English version

exempt

From Longman Dictionary of Contemporary Englishexemptex‧empt1 /ɪɡˈzempt/ ●○○ adjective  LET/ALLOWnot affected by something, or not having to do it or pay itexempt from The interest is exempt from income tax. Children are exempt from the charges.
Examples from the Corpus
exemptMotorcycles, coaches, minicabs, taxis, school buses and buses for the elderly will also be exempt.Are students exempt from compulsory schooling or from certain courses in the curriculum on religious grounds?This clause allows provinces to be exempt from court rulings for five years.Prisons are exempt from having regular visits from environmental health officers, but in April 1992 this Crown Immunity will be lifted.Negotiators said Wednesday that the main sticking point was still whether the industry should be exempt from paying punitive damages.And, frankly I would be surprised if the majority of readers were completely exempt from such situations.Furthermore, interest on the bonds of state and local governments is exempt from the Federal income tax.We will then let you know whether you are exempt or not as soon as possible. 9.exempt fromTheir income is exempt from state taxes.
exemptexempt2 verb [transitive]  LET/ALLOWto give someone permission not to do or pay somethingexempt somebody from something Charities are exempted from paying the tax. a document that exempts the owner from liability in case of accidentsRegisterIn everyday British English, people usually say let somebody off (doing) something rather than exempt somebody from (doing) something:Living abroad doesn’t necessarily let you off paying tax.→ See Verb table
Examples from the Corpus
exemptCouples filing jointly could exempt $ 26,000 from taxes.Registered companies are exempted from all taxes on approved activities, and no currency or exchange restrictions are imposed.In the 1983 budget, gifts to charities were exempted from capital transfer tax.Florian said, was an engineer who was exempted from military service because of his profession.My father was exempted from military service on the grounds of ill health.The new law exempts people who earn less than $8000 a year from paying any taxes.exempt somebody from somethingDisabled students are exempted from paying the fee.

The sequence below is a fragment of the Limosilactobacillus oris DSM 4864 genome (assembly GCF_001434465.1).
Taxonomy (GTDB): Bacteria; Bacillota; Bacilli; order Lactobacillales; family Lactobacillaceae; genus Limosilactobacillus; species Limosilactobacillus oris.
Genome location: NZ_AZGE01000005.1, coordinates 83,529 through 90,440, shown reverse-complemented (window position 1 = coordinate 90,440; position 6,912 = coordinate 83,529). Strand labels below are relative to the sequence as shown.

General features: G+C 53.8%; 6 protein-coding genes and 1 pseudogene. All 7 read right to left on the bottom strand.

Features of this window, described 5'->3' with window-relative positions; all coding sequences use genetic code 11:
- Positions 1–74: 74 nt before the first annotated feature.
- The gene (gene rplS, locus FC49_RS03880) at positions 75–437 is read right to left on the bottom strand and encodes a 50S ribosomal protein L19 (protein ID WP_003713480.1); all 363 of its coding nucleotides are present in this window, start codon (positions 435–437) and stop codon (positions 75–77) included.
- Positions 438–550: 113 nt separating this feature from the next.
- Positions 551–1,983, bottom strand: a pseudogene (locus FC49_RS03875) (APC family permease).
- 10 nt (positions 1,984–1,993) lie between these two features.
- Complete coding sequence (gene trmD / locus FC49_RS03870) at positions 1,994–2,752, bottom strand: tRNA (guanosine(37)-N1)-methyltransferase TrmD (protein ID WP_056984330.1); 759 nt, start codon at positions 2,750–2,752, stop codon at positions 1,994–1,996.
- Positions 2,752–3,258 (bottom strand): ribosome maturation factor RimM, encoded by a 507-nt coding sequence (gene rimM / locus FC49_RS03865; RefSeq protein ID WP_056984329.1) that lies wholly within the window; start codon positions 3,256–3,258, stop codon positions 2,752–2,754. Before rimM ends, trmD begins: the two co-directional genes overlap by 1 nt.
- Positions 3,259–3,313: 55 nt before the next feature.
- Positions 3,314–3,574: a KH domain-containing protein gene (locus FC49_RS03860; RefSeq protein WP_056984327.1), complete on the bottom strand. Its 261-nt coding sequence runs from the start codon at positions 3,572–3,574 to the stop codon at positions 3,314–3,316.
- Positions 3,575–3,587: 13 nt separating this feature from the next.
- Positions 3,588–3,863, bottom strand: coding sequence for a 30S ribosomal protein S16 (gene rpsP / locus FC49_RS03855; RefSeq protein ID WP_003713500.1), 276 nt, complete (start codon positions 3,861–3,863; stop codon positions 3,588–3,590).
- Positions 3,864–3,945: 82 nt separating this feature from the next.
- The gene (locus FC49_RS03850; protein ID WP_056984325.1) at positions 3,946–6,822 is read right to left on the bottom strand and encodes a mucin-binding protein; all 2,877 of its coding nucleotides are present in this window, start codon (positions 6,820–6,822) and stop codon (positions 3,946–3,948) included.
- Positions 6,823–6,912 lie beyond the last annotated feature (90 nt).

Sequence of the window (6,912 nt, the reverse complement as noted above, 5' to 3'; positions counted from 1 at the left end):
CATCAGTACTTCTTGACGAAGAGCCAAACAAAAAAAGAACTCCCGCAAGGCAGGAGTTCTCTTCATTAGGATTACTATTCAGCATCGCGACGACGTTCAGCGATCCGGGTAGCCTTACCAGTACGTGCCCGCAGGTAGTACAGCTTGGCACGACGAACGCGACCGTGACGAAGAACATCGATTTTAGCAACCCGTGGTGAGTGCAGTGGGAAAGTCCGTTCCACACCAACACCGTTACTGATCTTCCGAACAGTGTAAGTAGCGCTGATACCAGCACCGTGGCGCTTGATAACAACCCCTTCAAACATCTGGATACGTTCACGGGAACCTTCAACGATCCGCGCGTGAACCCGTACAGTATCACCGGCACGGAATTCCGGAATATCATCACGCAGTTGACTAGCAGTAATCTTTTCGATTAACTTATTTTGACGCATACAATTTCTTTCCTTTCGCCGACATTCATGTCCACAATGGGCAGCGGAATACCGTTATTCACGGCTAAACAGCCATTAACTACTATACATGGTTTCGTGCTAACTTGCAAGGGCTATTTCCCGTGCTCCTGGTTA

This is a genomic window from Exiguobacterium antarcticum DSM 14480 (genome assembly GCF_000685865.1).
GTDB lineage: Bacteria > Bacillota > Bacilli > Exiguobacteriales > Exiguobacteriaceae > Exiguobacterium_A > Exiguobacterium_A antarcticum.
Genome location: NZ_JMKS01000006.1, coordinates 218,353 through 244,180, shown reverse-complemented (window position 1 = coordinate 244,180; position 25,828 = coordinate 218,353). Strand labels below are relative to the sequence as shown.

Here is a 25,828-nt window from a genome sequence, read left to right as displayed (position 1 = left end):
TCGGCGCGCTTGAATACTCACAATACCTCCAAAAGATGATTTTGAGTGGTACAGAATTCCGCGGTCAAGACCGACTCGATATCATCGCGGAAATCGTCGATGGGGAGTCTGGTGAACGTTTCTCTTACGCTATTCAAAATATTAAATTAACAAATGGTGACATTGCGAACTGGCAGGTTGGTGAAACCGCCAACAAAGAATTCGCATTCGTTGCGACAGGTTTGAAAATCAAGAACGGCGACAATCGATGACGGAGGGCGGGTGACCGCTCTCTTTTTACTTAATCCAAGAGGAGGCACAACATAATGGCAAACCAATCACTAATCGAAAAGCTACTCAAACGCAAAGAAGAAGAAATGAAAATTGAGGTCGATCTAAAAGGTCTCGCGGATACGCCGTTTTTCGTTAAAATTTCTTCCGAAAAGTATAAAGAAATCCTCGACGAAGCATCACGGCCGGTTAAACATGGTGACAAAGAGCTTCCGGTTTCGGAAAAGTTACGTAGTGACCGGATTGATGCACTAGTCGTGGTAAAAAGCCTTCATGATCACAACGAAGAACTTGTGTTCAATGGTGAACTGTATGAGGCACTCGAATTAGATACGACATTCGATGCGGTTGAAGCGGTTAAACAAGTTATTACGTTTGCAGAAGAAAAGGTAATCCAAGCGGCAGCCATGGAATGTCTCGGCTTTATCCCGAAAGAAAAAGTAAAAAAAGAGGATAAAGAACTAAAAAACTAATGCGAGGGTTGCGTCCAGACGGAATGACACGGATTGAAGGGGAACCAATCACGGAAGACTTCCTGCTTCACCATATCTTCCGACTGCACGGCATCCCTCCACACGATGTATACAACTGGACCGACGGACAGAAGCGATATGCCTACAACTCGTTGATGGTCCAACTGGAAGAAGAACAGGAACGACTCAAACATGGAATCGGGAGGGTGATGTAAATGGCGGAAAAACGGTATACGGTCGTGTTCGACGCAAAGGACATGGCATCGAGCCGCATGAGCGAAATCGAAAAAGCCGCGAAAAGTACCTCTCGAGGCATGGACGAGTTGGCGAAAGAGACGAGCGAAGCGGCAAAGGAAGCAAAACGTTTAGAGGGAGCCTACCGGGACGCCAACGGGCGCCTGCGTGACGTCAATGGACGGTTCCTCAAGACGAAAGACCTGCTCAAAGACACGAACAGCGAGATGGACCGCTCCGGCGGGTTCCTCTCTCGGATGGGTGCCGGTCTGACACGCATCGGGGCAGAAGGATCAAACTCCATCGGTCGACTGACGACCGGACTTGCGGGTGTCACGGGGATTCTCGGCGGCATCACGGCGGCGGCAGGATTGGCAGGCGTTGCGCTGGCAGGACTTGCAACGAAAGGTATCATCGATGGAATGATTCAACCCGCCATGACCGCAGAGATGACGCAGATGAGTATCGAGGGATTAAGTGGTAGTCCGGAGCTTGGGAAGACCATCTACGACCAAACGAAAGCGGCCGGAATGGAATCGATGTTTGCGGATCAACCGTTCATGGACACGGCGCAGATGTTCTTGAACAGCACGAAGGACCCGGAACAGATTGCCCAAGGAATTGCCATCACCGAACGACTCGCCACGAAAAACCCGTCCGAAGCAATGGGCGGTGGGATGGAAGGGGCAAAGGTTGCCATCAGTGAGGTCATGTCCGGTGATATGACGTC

From Longman Business Dictionaryexemptex‧empt1 /ɪgˈzempt/ verb [transitive]1LAWto allow something that would normally be affected by a tax, law etc not to be affectedDemocrats would also tax the entire cost of private planes, while Republicans would exempt them.exempt something fromThe change in the tax law will exempt dividends from the recipient’s income taxes.2to give permission to someone or to an organization not to do something that they would normally have to doexempt somebody fromThe new rules also exempt established companies from having to comply with all the new safety regulations.→ See Verb tableexemptexempt2 adjective1LAWsomething that is exempt from a law, tax etc is not affected by that law etc when normally it might beexempt fromRestaurant and delicatessen food will be exempt from the labeling requirements.2someone who is exempt from something has special permission not to do itexempt fromStudents are not exempt from compulsory military service.
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Verb table
exempt
Simple Form
Present
I, you, we, theyexempt
he, she, itexempts
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Past
I, you, he, she, it, we, theyexempted
Present perfect
I, you, we, theyhave exempted
he, she, ithas exempted
Past perfect
I, you, he, she, it, we, theyhad exempted
Future
I, you, he, she, it, we, theywill exempt
Future perfect
I, you, he, she, it, we, theywill have exempted
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Continuous Form
Present
Iam exempting
he, she, itis exempting
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you, we, theyare exempting
Past
I, he, she, itwas exempting
you, we, theywere exempting
Present perfect
I, you, we, theyhave been exempting
he, she, ithas been exempting
Past perfect
I, you, he, she, it, we, theyhad been exempting
Future
I, you, he, she, it, we, theywill be exempting
Future perfect
I, you, he, she, it, we, theywill have been exempting
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